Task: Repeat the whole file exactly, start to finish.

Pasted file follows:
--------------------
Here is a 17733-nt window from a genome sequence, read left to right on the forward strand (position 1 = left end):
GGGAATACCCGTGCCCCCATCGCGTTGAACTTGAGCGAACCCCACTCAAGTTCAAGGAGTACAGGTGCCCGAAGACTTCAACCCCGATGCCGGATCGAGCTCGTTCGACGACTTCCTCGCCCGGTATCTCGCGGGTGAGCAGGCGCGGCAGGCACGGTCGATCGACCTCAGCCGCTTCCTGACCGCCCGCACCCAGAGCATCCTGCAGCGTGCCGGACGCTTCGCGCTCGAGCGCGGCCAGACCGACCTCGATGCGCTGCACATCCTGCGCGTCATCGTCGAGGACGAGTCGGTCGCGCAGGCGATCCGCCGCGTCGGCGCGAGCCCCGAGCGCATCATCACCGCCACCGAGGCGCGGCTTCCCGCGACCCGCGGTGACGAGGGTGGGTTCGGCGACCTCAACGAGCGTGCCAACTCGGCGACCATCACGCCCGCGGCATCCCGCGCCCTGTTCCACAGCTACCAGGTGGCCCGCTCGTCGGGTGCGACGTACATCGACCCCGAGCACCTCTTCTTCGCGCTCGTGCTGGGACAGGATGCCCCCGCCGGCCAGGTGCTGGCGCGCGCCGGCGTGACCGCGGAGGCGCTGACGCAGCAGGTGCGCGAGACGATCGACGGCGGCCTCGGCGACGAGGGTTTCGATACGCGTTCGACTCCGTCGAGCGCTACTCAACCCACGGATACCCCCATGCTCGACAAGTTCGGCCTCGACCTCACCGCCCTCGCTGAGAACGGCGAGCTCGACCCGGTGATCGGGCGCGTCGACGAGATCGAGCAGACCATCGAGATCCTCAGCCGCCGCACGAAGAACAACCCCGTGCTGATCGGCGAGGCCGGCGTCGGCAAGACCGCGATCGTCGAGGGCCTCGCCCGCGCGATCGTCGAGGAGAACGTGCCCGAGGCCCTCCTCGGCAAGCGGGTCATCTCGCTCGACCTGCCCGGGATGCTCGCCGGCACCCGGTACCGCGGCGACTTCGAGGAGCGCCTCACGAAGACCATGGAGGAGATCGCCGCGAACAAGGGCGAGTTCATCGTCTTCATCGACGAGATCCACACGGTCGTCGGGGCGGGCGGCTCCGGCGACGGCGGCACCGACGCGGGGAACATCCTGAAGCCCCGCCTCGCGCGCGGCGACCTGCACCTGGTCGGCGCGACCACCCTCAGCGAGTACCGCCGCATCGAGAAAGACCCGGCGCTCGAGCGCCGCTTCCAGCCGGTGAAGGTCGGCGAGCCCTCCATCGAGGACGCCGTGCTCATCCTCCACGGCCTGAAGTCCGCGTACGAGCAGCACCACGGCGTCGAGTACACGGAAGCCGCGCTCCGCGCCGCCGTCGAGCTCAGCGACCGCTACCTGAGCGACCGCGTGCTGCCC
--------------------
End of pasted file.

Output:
Here is a 17733-nt window from a genome sequence, read left to right on the forward strand (position 1 = left end):
GGGAATACCCGTGCCCCCATCGCGTTGAACTTGAGCGAACCCCACTCAAGTTCAAGGAGTACAGGTGCCCGAAGACTTCAACCCCGATGCCGGATCGAGCTCGTTCGACGACTTCCTCGCCCGGTATCTCGCGGGTGAGCAGGCGCGGCAGGCACGGTCGATCGACCTCAGCCGCTTCCTGACCGCCCGCACCCAGAGCATCCTGCAGCGTGCCGGACGCTTCGCGCTCGAGCGCGGCCAGACCGACCTCGATGCGCTGCACATCCTGCGCGTCATCGTCGAGGACGAGTCGGTCGCGCAGGCGATCCGCCGCGTCGGCGCGAGCCCCGAGCGCATCATCACCGCCACCGAGGCGCGGCTTCCCGCGACCCGCGGTGACGAGGGTGGGTTCGGCGACCTCAACGAGCGTGCCAACTCGGCGACCATCACGCCCGCGGCATCCCGCGCCCTGTTCCACAGCTACCAGGTGGCCCGCTCGTCGGGTGCGACGTACATCGACCCCGAGCACCTCTTCTTCGCGCTCGTGCTGGGACAGGATGCCCCCGCCGGCCAGGTGCTGGCGCGCGCCGGCGTGACCGCGGAGGCGCTGACGCAGCAGGTGCGCGAGACGATCGACGGCGGCCTCGGCGACGAGGGTTTCGATACGCGTTCGACTCCGTCGAGCGCTACTCAACCCACGGATACCCCCATGCTCGACAAGTTCGGCCTCGACCTCACCGCCCTCGCTGAGAACGGCGAGCTCGACCCGGTGATCGGGCGCGTCGACGAGATCGAGCAGACCATCGAGATCCTCAGCCGCCGCACGAAGAACAACCCCGTGCTGATCGGCGAGGCCGGCGTCGGCAAGACCGCGATCGTCGAGGGCCTCGCCCGCGCGATCGTCGAGGAGAACGTGCCCGAGGCCCTCCTCGGCAAGCGGGTCATCTCGCTCGACCTGCCCGGGATGCTCGCCGGCACCCGGTACCGCGGCGACTTCGAGGAGCGCCTCACGAAGACCATGGAGGAGATCGCCGCGAACAAGGGCGAGTTCATCGTCTTCATCGACGAGATCCACACGGTCGTCGGGGCGGGCGGCTCCGGCGACGGCGGCACCGACGCGGGGAACATCCTGAAGCCCCGCCTCGCGCGCGGCGACCTGCACCTGGTCGGCGCGACCACCCTCAGCGAGTACCGCCGCATCGAGAAAGACCCGGCGCTCGAGCGCCGCTTCCAGCCGGTGAAGGTCGGCGAGCCCTCCATCGAGGACGCCGTGCTCATCCTCCACGGCCTGAAGTCCGCGTACGAGCAGCACCACGGCGTCGAGTACACGGAAGCCGCGCTCCGCGCCGCCGTCGAGCTCAGCGACCGCTACCTGAGCGACCGCGTGCTGCCC